“But it’s on the software side that you can differentiate yourself by being able to analyze the images better or faster,” he continues. “In oncology research, you’re looking at tumor material and you have a very heterogeneous population, or even the stem cells where you have multiple types of cells there. You want to be able to identify those cells, do population analysis, and that all requires really good software to pull those out.”
The challenge, however, is how do you turn biologists and biochemists into information technologists? Simplicity is key.
“For biologists, it is pretty easy to tell that this cell is different from my control cells, and it’s different in a good way or a bad way,” says Tesdorpf. “But how do you describe different in numerical terms?”
“We invest a lot in image analysis software and coming up with parameters that enable a robust description of these phenotypes,” he explains. “The software that we use, Harmony or Columbus, offers a whole range of texture parameters that describe the intensity patterns rather than the intensity itself of certain markers.”
“We can now really collect a very broad range of different parameters describing a cell phenotype, and then we can use machine learning tools and software to actually select the most discriminating feature combinations to tell, say, the positive control from the negative control, and therefore support phenotypic screening.”
Case in point: this summer, PerkinElmer expects to launch a high-content product based on Spotfire, called the High-Content Profiler.
“It takes the data generated by Opera Phenix, or whatever instrument the customer might be using, loads them into Spotfire and enables the customer to normalize the data and walk through a series of very simple steps to then apply machine learning,” Tesdorpf explains. “In a very unbiased way, tell the software this is a set of positive controls, this is a set of negative controls, now please go and find me those features that are the best capable of differentiating the positive from the negative control and then accordingly find the hits inside my screen.”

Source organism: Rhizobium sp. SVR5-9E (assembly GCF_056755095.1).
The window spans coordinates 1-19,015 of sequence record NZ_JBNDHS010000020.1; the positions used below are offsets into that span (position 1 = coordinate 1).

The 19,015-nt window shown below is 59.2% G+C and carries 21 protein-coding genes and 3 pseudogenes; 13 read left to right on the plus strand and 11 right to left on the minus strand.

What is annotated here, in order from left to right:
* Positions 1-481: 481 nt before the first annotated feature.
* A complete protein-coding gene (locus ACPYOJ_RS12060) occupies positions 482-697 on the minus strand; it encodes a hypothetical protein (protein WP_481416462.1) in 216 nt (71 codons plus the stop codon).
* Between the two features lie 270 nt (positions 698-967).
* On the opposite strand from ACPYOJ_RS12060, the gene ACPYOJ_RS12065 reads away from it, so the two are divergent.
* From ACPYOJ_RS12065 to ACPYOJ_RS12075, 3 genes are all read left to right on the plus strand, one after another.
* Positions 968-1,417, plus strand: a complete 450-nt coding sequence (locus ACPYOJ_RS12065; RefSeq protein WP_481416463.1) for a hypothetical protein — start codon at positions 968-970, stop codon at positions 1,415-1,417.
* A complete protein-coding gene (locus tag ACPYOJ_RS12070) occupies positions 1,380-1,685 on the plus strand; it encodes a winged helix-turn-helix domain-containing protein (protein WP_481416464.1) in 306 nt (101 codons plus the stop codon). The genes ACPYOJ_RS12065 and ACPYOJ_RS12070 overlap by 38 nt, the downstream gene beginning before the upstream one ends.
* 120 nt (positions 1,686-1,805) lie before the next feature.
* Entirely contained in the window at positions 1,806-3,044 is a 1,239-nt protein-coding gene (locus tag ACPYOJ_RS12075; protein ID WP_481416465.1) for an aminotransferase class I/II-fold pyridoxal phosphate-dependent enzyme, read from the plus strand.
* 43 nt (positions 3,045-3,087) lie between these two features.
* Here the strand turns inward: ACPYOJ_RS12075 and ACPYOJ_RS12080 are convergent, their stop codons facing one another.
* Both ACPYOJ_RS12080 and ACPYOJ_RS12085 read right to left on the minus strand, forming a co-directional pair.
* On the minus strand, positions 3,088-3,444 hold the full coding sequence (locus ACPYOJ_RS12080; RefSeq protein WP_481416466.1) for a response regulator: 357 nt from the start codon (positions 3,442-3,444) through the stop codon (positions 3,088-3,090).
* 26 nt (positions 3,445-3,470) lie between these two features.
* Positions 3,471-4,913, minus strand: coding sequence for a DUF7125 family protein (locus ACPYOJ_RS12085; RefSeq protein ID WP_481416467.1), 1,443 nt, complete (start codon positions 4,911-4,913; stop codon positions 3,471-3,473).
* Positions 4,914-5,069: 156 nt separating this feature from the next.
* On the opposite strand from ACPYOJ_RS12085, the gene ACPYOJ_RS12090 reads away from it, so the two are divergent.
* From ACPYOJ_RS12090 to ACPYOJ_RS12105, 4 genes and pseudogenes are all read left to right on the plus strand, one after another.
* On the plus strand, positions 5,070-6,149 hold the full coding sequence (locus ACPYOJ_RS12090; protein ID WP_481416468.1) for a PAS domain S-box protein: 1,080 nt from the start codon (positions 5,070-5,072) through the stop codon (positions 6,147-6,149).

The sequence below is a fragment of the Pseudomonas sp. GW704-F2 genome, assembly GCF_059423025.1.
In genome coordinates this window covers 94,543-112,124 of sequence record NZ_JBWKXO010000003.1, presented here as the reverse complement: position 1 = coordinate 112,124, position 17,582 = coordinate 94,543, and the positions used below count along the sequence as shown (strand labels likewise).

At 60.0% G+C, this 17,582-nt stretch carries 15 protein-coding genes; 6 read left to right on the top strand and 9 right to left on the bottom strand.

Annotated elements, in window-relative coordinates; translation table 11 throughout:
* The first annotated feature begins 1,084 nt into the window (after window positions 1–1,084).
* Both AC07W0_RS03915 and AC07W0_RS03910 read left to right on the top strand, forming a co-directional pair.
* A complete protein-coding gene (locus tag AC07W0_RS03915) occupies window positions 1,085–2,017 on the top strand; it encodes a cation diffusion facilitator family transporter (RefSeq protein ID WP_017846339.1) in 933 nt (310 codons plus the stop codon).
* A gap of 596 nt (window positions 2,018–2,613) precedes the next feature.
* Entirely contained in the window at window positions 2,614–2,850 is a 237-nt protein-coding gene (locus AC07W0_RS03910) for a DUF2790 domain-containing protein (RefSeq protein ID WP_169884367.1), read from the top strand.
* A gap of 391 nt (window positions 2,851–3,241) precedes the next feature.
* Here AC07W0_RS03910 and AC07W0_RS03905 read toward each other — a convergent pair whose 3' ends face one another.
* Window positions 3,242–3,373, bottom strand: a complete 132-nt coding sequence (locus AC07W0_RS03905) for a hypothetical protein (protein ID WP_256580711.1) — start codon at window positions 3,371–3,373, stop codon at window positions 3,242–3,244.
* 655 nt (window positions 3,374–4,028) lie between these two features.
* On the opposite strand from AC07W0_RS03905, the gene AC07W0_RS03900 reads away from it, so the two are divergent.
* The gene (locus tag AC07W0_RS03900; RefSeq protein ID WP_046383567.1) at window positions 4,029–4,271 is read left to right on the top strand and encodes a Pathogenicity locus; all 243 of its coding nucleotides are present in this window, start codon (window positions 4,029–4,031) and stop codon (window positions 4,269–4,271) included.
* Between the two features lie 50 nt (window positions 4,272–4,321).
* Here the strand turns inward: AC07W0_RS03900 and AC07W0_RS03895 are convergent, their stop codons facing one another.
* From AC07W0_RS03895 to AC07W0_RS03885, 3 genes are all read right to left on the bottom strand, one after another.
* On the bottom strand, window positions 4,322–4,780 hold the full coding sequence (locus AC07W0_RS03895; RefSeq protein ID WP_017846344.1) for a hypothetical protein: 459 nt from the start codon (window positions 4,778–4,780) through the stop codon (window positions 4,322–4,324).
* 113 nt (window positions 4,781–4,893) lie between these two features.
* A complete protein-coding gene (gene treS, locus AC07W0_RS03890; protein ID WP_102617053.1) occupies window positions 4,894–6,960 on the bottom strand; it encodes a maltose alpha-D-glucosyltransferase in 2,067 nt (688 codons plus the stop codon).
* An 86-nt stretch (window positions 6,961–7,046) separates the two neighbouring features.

But more than just setting positive and negative boundaries, Chang suggests, the machine learning mechanism can also enable on-the-fly data interpretation, which can significantly reduce data acquisition by eliminating unproductive streams sooner.
“These high-content imaging software packages are very sophisticated in the sense that it will analyze the images that it’s collecting and then, based on the results, it will actually go back and reanalyze some of the wells,” she says. “You can say image my 96 wells, and in the wells that have more than 100 nuclei, revisit those wells and do a more careful imaging, maybe higher magnification or different colors. So there’s a feedback loop between the data results and the acquisition portion of the experiment.”
“If you’re imaging this plate and it looks like the results are not very exciting, just stop the experiment,” she adds. “In the past, I would say 90 percent of the data you were collecting was useless. So now, if you’re analyzing the data as you’re acquiring it, you can actually prevent unnecessary data collection and streamline your data collection.”
Banks concurs.
“We can set the threshold intensity, for example, that will trigger only hit wells be imaged. If you think about a typical high-content screen hit rate of being between 1 and 5 percent, you could save up to an order of magnitude in time and also reduce the amount of data storage required.”
But of course, all of this data is for naught if the researchers don’t understand the output, which is why data visualization has been such an important area for Molecular Devices.
“You can imagine you now have 20 different parameters in a heterogeneous cell population where you have five different cell types of thousands and thousands of cells you’re trying to analyze,” Cromwell explains. “The challenge now becomes how do you keep track of that?”
“You have the bioinformaticians, the statisticians, who can take that data, crunch it down and create complicated heat maps, but your general biologist in a lab is not going to be able to do that. So we’re really looking at how you can create software packages that allow the typical biologist to be able to visualize that and be able to make sense of this really complicated data set.”
And as developing technologies continue to allow researchers to ask ever-more-complicated questions, the ability to understand the answers to those questions will become more and more challenging. But then, that’s life.

Figure A
Figure B
The rise of phenotypic screens. A) In the decade from 1999-2008, more first-in-class drugs arose from phenotypic screens, while target-based screens accounted for the majority of follow-on drugs (adapted from Swinney & Anthony Nat Rev Drug Disc. 2011). B) Ultimately, the difference between phenotypic and target-based screens is where the drug target comes into play (adapted from Terstappen et al. Nat Rev Drug Disc. 2007).